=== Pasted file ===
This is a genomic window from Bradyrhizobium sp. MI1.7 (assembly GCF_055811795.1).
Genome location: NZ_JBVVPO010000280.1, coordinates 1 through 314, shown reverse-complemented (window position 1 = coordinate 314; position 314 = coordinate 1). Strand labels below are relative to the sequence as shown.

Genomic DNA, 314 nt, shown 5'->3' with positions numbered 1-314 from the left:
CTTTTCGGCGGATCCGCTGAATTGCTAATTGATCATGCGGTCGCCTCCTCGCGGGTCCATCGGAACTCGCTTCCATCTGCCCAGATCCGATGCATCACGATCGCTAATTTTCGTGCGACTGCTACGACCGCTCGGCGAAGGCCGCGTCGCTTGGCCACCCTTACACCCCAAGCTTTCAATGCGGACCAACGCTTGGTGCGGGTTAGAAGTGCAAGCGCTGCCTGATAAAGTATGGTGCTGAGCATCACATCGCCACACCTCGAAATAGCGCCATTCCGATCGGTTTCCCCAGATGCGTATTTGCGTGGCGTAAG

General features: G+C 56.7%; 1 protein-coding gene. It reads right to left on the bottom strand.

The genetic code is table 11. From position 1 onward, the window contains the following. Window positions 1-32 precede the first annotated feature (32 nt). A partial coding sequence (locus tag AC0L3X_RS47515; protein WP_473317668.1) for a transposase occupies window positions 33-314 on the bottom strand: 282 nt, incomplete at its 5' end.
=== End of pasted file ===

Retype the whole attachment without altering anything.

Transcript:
This is a genomic window from Bradyrhizobium sp. MI1.7 (assembly GCF_055811795.1).
Genome location: NZ_JBVVPO010000280.1, coordinates 1 through 314, shown reverse-complemented (window position 1 = coordinate 314; position 314 = coordinate 1). Strand labels below are relative to the sequence as shown.

Genomic DNA, 314 nt, shown 5'->3' with positions numbered 1-314 from the left:
CTTTTCGGCGGATCCGCTGAATTGCTAATTGATCATGCGGTCGCCTCCTCGCGGGTCCATCGGAACTCGCTTCCATCTGCCCAGATCCGATGCATCACGATCGCTAATTTTCGTGCGACTGCTACGACCGCTCGGCGAAGGCCGCGTCGCTTGGCCACCCTTACACCCCAAGCTTTCAATGCGGACCAACGCTTGGTGCGGGTTAGAAGTGCAAGCGCTGCCTGATAAAGTATGGTGCTGAGCATCACATCGCCACACCTCGAAATAGCGCCATTCCGATCGGTTTCCCCAGATGCGTATTTGCGTGGCGTAAG

General features: G+C 56.7%; 1 protein-coding gene. It reads right to left on the bottom strand.

The genetic code is table 11. From position 1 onward, the window contains the following. Window positions 1-32 precede the first annotated feature (32 nt). A partial coding sequence (locus tag AC0L3X_RS47515; protein WP_473317668.1) for a transposase occupies window positions 33-314 on the bottom strand: 282 nt, incomplete at its 5' end.